I recommend getting out in nature when you can in these troubled times. We also went to Pinnacles National Park and Point Reyes National Seashore this year. Cell service is nonexistent at Pinnacles and scant at Point Reyes, so we came back from both trips to the shock of how many horrible things can happen in a few days, but for those days we were blissfully out of touch.

Nancy Jane Moore’s science fiction novel The Weave came out from Aqueduct in 2015. Her most recent story is “Chatauqua” in the Book View Café anthology, Nevertheless, She Persisted. At present she is working on a book on self defense from a feminist perspective and a novel inspired by her desire to have the adventures when reading The Three Musketeers

Saturday, December 9, 2017

The Pleasures of Reading, Viewing, and Listening in 2017: pt.2: Tansy Rayner Roberts

Awesome Books of Joy & Love
by Tansy Rayner Roberts

I’m not going to even pretend to be unbiased here. I am glad these books exist, and you should be too. It’s been a trashfire of a year and some books make the world better. These are some of them.

Luminescent Threads, edited by Alex Pierce & Mimi Mondal, is a joyous tribute to Octavia E. Butler featuring letters and essays about race and identity, by some of today’s most exciting writers including K. Tempest Bradford, Joyce Chng & Steven Barnes.

The wonderful, smart, and cynical Liz Bourke has a book out! Sleeping with Monsters is a collection of Liz’s critical work on SF books and culture from her fantastic regular column.

If romance is your escapism drug of choice, but even enjoying something fluffy and fun in the current political climate feels a bit wrong, check out Rogue Desire and Rogue Affair. These romance anthologies are a direct response to 2017 and the Trump administration by presenting a variety of love stories in a time of protest and Presidential anxiety. Read about grass roots politics, hackers, whistleblowers, policy wonks and whether or not it’s possible to flirt while debating if punching Nazis is OK.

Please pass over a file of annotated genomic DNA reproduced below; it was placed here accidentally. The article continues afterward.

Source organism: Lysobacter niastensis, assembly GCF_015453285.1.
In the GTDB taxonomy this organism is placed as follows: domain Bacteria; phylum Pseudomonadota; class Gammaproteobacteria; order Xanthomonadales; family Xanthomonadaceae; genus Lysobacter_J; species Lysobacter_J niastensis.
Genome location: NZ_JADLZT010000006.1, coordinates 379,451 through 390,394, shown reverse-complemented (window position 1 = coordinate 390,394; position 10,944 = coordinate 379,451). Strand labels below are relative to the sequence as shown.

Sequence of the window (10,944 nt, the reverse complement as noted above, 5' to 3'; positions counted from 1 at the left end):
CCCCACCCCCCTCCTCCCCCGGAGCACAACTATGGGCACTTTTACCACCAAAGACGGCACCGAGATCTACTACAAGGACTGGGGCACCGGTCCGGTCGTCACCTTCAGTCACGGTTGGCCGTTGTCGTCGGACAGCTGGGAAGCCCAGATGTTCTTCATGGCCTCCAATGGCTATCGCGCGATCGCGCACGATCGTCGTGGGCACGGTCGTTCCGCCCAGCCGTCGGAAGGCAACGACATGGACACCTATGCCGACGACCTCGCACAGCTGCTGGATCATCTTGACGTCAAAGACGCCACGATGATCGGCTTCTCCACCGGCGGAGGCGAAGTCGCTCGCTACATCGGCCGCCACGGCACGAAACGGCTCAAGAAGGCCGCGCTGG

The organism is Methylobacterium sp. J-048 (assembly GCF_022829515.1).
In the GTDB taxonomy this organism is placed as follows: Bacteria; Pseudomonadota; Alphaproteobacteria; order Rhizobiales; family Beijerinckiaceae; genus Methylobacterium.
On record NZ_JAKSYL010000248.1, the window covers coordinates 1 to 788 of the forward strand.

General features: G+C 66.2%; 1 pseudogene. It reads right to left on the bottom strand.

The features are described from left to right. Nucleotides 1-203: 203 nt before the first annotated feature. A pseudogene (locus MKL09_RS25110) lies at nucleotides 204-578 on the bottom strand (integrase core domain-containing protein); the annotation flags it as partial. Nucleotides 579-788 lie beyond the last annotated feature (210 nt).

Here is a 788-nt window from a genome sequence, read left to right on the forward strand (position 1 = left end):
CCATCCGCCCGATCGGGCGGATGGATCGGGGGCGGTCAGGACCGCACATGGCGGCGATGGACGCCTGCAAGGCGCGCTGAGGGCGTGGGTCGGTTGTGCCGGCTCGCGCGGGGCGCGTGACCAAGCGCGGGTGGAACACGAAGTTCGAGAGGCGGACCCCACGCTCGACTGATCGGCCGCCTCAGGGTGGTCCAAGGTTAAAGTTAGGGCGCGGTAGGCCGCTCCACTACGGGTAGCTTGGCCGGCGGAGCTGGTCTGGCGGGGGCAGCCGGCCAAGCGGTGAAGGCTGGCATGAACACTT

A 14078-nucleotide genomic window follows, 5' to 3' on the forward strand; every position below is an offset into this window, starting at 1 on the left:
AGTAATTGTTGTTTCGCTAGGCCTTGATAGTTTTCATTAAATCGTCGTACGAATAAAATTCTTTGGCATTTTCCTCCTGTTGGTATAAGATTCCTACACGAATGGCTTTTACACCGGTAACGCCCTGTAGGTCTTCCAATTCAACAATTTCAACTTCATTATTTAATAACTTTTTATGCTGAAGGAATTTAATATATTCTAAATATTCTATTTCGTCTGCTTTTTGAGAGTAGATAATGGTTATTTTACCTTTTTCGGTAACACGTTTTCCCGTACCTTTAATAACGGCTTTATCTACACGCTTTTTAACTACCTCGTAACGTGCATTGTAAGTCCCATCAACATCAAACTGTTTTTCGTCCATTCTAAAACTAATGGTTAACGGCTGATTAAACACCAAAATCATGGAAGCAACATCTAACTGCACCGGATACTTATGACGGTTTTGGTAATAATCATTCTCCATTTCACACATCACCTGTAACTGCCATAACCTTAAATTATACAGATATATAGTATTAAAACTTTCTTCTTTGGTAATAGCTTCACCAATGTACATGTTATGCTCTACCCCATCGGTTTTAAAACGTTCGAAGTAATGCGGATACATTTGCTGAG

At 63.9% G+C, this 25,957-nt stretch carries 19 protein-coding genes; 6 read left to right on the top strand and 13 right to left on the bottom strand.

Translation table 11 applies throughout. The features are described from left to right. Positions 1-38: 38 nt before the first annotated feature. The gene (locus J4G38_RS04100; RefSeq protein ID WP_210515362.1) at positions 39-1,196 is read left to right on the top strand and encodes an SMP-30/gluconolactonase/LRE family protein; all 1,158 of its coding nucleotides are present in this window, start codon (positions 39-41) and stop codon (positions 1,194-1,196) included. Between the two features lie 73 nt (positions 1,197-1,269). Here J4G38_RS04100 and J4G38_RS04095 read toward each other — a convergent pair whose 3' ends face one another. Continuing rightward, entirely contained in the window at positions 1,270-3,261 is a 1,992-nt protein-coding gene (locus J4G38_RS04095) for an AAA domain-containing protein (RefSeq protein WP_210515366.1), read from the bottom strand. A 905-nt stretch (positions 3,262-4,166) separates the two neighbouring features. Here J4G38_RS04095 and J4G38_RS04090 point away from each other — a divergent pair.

I backed Some Girls by Nelly Thomas and Sarah Dunk on Facebook. This brilliant picture book features vivid art and the important message that girls don’t have to buy into other people’s expectations of their gender.

Tansy Rayner Roberts is a SFF author and the co-host of popular feminist podcasts Galactic Suburbia and Verity! Check out her recently-published short story “How To Survive an Epic Journey” at Uncanny Magazine, and her superhero novella Girl Reporter, which will be released on 19 December.

Friday, December 8, 2017

The Pleasures of Reading, Viewing, and Listening in 2017: pt.1: Sarah Tolmie

Pleasures 2017
by Sarah Tolmie

2017 was, for me, The Year of Harry Potter. Not so much because of the 20th anniversary hoopla but rather because I taught the series for the first time. Like every English department in the world, seemingly, battling declining enrollments, my institution just rolled out a first-year Harry Potter course. I taught it this fall. It was the only course I have ever taught in which all the students had actually read all the books before term even began, and which stayed at capacity, with all the students sticking it out to the bitter end. I assure you that this does not happen in my Middle English classes. Anyway, Harry Potter made for a great class: discussions were lively, and I taught a surprising amount of theology and some Latin and semiotics. It was cool. So thank you J.K Rowling, and I will even forgive you for The Cursed Child.